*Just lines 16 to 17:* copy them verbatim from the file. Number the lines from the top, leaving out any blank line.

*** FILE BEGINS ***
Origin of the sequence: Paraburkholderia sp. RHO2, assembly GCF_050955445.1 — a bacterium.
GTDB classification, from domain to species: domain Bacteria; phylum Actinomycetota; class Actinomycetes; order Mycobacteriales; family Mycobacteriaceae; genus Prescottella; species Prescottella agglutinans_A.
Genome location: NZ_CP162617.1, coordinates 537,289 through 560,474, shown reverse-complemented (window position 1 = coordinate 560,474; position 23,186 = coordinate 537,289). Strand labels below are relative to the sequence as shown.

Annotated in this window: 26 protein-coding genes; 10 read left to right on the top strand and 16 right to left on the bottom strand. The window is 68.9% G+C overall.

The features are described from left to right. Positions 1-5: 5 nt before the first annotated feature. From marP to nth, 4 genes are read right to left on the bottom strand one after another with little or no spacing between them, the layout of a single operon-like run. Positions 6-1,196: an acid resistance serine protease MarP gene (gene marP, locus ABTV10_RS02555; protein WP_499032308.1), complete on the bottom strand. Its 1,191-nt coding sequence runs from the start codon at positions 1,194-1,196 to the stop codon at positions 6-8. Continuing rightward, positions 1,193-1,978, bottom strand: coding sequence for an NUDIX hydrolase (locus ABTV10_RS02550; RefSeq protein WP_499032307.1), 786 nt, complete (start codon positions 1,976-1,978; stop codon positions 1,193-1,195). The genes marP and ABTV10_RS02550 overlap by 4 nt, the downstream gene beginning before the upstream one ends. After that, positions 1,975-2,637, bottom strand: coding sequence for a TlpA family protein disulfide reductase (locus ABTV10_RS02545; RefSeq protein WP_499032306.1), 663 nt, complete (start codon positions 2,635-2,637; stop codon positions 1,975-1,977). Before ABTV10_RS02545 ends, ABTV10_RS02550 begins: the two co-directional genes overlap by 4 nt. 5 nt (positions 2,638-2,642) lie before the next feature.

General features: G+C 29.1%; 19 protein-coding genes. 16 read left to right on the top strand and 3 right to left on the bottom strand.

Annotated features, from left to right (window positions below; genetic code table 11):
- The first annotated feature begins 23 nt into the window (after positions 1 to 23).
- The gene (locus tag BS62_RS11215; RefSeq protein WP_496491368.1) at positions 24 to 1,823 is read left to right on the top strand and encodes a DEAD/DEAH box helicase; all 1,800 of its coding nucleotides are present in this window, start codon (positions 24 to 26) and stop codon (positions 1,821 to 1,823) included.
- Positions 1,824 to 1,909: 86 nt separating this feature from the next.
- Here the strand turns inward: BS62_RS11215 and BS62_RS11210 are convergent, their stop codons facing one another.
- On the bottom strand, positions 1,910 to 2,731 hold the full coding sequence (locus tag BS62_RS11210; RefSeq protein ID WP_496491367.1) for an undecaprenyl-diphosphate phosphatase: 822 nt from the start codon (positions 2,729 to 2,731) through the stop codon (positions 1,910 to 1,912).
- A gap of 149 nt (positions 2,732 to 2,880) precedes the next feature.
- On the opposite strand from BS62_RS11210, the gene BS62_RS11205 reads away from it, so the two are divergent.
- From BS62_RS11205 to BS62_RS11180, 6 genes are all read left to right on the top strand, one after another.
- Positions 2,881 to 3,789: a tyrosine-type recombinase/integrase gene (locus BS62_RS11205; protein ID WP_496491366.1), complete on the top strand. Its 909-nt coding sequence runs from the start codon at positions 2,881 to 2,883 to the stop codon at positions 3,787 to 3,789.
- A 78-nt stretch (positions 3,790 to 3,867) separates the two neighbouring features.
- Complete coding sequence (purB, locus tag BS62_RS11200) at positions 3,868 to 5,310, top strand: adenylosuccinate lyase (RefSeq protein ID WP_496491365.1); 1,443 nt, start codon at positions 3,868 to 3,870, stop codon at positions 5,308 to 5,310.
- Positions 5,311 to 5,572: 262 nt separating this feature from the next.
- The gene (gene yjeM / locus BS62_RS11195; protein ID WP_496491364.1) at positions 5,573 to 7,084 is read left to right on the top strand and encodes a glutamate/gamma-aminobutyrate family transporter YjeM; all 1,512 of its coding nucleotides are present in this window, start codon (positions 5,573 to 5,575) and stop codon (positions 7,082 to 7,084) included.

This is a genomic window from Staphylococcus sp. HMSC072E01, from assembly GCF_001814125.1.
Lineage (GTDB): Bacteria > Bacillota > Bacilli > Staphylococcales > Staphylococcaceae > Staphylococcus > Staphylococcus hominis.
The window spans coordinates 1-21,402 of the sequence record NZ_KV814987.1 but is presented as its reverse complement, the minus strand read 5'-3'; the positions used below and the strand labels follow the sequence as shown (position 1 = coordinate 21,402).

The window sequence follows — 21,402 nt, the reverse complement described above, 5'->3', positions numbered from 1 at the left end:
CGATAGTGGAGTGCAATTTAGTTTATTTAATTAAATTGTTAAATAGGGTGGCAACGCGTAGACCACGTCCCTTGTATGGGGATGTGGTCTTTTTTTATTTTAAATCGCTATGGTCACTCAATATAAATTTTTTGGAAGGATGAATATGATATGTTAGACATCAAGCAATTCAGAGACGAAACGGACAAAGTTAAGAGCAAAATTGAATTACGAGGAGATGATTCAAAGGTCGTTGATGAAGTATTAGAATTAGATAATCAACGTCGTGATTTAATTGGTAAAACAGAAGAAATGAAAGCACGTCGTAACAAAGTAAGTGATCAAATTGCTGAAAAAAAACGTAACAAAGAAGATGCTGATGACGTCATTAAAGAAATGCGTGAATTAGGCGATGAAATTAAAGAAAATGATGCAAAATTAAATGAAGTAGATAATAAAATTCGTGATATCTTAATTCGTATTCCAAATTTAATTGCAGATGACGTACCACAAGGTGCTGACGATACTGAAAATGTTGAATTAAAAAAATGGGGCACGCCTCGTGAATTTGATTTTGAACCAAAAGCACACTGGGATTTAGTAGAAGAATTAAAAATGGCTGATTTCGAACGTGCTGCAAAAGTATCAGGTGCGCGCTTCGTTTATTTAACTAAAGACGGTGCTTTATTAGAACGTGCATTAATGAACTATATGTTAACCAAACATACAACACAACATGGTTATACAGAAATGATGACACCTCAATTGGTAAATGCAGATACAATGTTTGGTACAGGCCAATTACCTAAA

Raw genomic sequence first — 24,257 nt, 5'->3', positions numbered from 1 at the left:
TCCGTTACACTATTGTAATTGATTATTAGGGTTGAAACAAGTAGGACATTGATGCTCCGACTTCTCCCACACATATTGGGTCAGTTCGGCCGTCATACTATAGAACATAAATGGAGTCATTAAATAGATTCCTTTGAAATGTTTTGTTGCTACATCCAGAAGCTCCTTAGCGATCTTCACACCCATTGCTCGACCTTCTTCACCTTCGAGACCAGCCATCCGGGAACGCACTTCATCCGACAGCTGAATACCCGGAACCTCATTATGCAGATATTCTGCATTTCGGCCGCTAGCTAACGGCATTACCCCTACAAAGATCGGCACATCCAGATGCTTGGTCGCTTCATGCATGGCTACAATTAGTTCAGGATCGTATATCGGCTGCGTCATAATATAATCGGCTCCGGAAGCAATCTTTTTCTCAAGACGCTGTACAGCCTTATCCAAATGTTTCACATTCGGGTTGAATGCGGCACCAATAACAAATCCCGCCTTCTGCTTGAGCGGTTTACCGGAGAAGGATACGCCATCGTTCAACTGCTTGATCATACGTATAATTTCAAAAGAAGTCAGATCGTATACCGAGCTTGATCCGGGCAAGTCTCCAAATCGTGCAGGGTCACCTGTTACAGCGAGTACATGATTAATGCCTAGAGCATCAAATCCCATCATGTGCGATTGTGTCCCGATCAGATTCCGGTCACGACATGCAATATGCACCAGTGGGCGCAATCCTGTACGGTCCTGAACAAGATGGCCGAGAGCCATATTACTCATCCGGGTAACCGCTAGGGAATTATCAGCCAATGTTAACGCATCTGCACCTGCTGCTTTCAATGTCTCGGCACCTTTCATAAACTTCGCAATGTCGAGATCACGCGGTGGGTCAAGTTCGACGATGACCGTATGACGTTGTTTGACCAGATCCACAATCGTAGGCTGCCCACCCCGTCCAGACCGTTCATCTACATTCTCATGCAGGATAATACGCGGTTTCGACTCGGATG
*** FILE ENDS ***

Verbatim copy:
- Positions 2,881 to 3,789: a tyrosine-type recombinase/integrase gene (locus BS62_RS11205; protein ID WP_496491366.1), complete on the top strand. Its 909-nt coding sequence runs from the start codon at positions 2,881 to 2,883 to the stop codon at positions 3,787 to 3,789.
- A 78-nt stretch (positions 3,790 to 3,867) separates the two neighbouring features.